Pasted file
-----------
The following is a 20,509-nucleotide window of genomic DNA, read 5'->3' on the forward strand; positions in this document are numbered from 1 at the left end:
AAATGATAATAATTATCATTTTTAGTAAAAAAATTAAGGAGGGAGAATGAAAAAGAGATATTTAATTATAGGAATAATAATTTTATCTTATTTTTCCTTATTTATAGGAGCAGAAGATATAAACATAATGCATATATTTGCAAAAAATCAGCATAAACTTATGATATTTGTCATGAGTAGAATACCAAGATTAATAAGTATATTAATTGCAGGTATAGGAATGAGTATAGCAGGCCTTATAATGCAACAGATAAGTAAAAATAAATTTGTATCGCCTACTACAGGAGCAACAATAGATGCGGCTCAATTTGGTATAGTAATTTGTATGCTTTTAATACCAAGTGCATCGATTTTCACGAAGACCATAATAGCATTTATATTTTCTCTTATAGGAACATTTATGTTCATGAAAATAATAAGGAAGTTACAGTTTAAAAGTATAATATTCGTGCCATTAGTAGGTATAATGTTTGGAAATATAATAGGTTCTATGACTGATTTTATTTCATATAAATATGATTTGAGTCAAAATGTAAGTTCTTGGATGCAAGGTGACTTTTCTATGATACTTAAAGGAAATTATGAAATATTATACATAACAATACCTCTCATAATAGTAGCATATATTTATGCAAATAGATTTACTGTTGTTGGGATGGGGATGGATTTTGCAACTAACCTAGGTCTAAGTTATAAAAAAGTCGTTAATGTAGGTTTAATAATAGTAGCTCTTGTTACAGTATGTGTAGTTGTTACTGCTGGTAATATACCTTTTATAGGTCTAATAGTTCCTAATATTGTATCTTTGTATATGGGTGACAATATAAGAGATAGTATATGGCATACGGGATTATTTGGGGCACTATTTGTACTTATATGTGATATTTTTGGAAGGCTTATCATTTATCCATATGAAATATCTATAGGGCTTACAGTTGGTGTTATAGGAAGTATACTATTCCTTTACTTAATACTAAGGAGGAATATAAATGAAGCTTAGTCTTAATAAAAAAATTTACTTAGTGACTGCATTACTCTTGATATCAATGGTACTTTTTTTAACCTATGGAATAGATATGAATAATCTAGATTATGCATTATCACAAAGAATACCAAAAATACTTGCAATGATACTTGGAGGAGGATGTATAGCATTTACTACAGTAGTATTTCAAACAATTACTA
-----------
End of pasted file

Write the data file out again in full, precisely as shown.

The following is a 20,509-nucleotide window of genomic DNA, read 5'->3' on the forward strand; positions in this document are numbered from 1 at the left end:
AAATGATAATAATTATCATTTTTAGTAAAAAAATTAAGGAGGGAGAATGAAAAAGAGATATTTAATTATAGGAATAATAATTTTATCTTATTTTTCCTTATTTATAGGAGCAGAAGATATAAACATAATGCATATATTTGCAAAAAATCAGCATAAACTTATGATATTTGTCATGAGTAGAATACCAAGATTAATAAGTATATTAATTGCAGGTATAGGAATGAGTATAGCAGGCCTTATAATGCAACAGATAAGTAAAAATAAATTTGTATCGCCTACTACAGGAGCAACAATAGATGCGGCTCAATTTGGTATAGTAATTTGTATGCTTTTAATACCAAGTGCATCGATTTTCACGAAGACCATAATAGCATTTATATTTTCTCTTATAGGAACATTTATGTTCATGAAAATAATAAGGAAGTTACAGTTTAAAAGTATAATATTCGTGCCATTAGTAGGTATAATGTTTGGAAATATAATAGGTTCTATGACTGATTTTATTTCATATAAATATGATTTGAGTCAAAATGTAAGTTCTTGGATGCAAGGTGACTTTTCTATGATACTTAAAGGAAATTATGAAATATTATACATAACAATACCTCTCATAATAGTAGCATATATTTATGCAAATAGATTTACTGTTGTTGGGATGGGGATGGATTTTGCAACTAACCTAGGTCTAAGTTATAAAAAAGTCGTTAATGTAGGTTTAATAATAGTAGCTCTTGTTACAGTATGTGTAGTTGTTACTGCTGGTAATATACCTTTTATAGGTCTAATAGTTCCTAATATTGTATCTTTGTATATGGGTGACAATATAAGAGATAGTATATGGCATACGGGATTATTTGGGGCACTATTTGTACTTATATGTGATATTTTTGGAAGGCTTATCATTTATCCATATGAAATATCTATAGGGCTTACAGTTGGTGTTATAGGAAGTATACTATTCCTTTACTTAATACTAAGGAGGAATATAAATGAAGCTTAGTCTTAATAAAAAAATTTACTTAGTGACTGCATTACTCTTGATATCAATGGTACTTTTTTTAACCTATGGAATAGATATGAATAATCTAGATTATGCATTATCACAAAGAATACCAAAAATACTTGCAATGATACTTGGAGGAGGATGTATAGCATTTACTACAGTAGTATTTCAAACAATTACTA